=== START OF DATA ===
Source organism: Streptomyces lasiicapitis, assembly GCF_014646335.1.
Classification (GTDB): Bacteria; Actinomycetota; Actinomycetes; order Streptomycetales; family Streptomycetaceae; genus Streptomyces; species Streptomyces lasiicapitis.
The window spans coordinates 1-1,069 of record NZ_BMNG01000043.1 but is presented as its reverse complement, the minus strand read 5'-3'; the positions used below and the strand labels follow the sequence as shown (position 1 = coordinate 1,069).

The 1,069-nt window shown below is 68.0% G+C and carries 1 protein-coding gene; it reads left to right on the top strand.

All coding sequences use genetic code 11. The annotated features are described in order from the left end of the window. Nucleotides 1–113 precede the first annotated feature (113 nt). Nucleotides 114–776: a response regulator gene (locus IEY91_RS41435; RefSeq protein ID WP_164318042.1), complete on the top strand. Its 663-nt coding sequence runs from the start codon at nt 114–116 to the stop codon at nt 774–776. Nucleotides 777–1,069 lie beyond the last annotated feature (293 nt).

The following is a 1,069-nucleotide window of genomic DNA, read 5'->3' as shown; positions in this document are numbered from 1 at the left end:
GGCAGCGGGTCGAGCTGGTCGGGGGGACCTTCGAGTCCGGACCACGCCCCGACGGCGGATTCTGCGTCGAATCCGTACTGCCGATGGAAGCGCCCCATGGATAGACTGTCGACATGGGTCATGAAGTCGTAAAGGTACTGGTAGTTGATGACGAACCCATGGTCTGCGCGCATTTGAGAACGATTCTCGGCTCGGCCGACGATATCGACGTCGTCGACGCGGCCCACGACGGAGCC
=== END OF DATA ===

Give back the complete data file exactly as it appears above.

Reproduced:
Source organism: Streptomyces lasiicapitis, assembly GCF_014646335.1.
Classification (GTDB): Bacteria; Actinomycetota; Actinomycetes; order Streptomycetales; family Streptomycetaceae; genus Streptomyces; species Streptomyces lasiicapitis.
The window spans coordinates 1-1,069 of record NZ_BMNG01000043.1 but is presented as its reverse complement, the minus strand read 5'-3'; the positions used below and the strand labels follow the sequence as shown (position 1 = coordinate 1,069).

The 1,069-nt window shown below is 68.0% G+C and carries 1 protein-coding gene; it reads left to right on the top strand.

All coding sequences use genetic code 11. The annotated features are described in order from the left end of the window. Nucleotides 1–113 precede the first annotated feature (113 nt). Nucleotides 114–776: a response regulator gene (locus IEY91_RS41435; RefSeq protein ID WP_164318042.1), complete on the top strand. Its 663-nt coding sequence runs from the start codon at nt 114–116 to the stop codon at nt 774–776. Nucleotides 777–1,069 lie beyond the last annotated feature (293 nt).

The following is a 1,069-nucleotide window of genomic DNA, read 5'->3' as shown; positions in this document are numbered from 1 at the left end:
GGCAGCGGGTCGAGCTGGTCGGGGGGACCTTCGAGTCCGGACCACGCCCCGACGGCGGATTCTGCGTCGAATCCGTACTGCCGATGGAAGCGCCCCATGGATAGACTGTCGACATGGGTCATGAAGTCGTAAAGGTACTGGTAGTTGATGACGAACCCATGGTCTGCGCGCATTTGAGAACGATTCTCGGCTCGGCCGACGATATCGACGTCGTCGACGCGGCCCACGACGGAGCC